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Black Man Wrongfully Convicted of Rape Laments Disparity with Stanford Student’s Sentence

A 20-year-old Stanford swimmer’s six-month sentence for sexually assaulting an unconscious and intoxicated woman last year has much of the country up in arms — including a black former high school football player wrongly convicted of rape as a teen, who is pointing out the disparities in treatment.

Brian Banks said he was 16 when he was making out with a 15-year-old girl in 2002. By the end of the day, he was accused of rape and tried as an adult in court. He was sent to juvenile hall for a year before he was convicted by an all-white jury. Facing 41 years to life in prison, he was eventually given a six-year sentence by the judge.

In comparison, Santa Clara County Superior Court Judge Aaron Persky did not sentence white Stanford student Brock Turner to prison, and didn’t come close to the maximum 14-year sentence that Turner could have received for his crimes, instead ordering him to serve six months in county jail. In the ruling, Judge Persky stated that “a prison sentence would have a severe impact” on Turner, who the judge said “will not be a danger to others” once freed.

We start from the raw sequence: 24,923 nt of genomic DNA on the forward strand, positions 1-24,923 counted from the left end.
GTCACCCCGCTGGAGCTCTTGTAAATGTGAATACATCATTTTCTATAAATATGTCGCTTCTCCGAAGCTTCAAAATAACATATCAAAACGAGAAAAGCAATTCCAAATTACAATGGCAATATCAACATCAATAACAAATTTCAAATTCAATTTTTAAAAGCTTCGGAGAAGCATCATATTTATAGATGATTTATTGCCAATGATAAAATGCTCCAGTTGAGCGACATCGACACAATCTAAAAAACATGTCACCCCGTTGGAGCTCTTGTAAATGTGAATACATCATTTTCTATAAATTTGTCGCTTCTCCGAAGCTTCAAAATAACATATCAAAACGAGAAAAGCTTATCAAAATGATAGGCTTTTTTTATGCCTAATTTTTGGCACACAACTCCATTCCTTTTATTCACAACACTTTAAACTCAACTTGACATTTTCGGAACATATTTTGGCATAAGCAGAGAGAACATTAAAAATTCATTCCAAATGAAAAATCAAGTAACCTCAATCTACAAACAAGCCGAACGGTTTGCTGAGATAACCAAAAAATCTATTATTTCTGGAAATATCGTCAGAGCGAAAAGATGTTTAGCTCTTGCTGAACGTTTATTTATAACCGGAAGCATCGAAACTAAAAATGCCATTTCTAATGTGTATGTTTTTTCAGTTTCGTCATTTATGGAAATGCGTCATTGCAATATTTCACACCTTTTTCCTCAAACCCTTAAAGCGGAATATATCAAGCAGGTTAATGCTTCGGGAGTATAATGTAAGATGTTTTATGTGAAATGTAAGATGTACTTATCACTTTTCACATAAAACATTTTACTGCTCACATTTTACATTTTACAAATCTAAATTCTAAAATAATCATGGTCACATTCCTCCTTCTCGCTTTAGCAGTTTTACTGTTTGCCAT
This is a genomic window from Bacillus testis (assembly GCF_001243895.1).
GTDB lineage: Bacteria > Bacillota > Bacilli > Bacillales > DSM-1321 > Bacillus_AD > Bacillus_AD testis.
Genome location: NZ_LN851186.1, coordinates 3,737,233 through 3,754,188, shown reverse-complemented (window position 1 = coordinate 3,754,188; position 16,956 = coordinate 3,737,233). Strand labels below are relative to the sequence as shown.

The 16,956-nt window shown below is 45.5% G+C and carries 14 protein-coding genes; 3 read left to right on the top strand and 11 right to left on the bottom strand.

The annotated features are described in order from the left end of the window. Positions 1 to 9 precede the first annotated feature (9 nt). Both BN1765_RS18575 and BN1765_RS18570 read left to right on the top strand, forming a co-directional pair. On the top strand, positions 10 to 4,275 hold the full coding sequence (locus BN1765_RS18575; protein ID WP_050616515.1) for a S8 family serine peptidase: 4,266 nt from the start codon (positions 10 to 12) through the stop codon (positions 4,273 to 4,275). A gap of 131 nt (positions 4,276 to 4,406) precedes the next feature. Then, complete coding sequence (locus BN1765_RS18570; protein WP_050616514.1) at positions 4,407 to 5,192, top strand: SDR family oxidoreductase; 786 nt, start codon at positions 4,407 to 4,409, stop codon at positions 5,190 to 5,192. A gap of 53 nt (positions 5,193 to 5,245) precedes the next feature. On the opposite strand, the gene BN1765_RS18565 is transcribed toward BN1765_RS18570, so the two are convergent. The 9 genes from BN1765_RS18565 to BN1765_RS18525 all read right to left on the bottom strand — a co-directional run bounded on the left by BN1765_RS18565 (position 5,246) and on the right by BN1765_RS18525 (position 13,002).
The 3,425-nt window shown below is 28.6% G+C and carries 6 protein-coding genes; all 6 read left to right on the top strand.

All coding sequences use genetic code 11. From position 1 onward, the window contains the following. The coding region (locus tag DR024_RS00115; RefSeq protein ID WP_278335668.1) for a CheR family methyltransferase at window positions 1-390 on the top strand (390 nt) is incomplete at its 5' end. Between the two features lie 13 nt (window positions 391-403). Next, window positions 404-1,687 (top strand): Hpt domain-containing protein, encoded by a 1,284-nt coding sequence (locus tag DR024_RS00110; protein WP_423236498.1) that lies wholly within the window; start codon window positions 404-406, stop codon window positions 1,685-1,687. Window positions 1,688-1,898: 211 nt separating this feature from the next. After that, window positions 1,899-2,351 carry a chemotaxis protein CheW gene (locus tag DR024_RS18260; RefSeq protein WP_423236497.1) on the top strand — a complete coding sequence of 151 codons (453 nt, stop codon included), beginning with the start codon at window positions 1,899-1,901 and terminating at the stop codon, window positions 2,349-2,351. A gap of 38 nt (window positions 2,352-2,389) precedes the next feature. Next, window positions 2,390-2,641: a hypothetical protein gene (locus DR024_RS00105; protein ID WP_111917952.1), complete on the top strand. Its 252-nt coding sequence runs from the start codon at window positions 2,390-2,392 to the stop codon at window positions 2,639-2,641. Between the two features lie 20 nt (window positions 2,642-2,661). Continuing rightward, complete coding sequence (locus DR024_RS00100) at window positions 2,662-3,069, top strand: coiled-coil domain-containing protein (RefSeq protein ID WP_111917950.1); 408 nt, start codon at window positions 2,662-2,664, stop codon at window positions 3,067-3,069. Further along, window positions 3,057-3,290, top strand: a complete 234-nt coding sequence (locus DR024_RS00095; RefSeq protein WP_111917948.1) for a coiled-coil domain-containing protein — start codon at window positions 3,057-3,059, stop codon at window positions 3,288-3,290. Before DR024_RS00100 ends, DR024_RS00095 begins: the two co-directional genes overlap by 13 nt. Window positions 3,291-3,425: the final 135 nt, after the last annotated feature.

Banks, who served more than five years in prison before the girl recanted her story, said that the results of Turner’s case is because of privilege.

“It seems like the judge based his decision on lifestyle,” he said, the New York Daily News reported. He’s lived such a good life and has never experienced anything serious in his life that would prepare him for prison. He was sheltered so much he wouldn’t be able to survive prison. What about the kid who has nothing, he struggles to eat, struggles to get a fair education? What about the kid who has no choice who he is born to and has drug-addicted parents or a non-parent household? Where is the consideration for them when they commit a crime?”

reported. He’s lived such a good life and has never experienced anything serious in his life that would prepare him for prison. He was sheltered so much he wouldn’t be able to survive prison. What about the kid who has nothing, he struggles to eat, struggles to get a fair education? What about the kid who has no choice who he is born to and has drug-addicted parents or a non-parent household? Where is the consideration for them when they commit a crime?”

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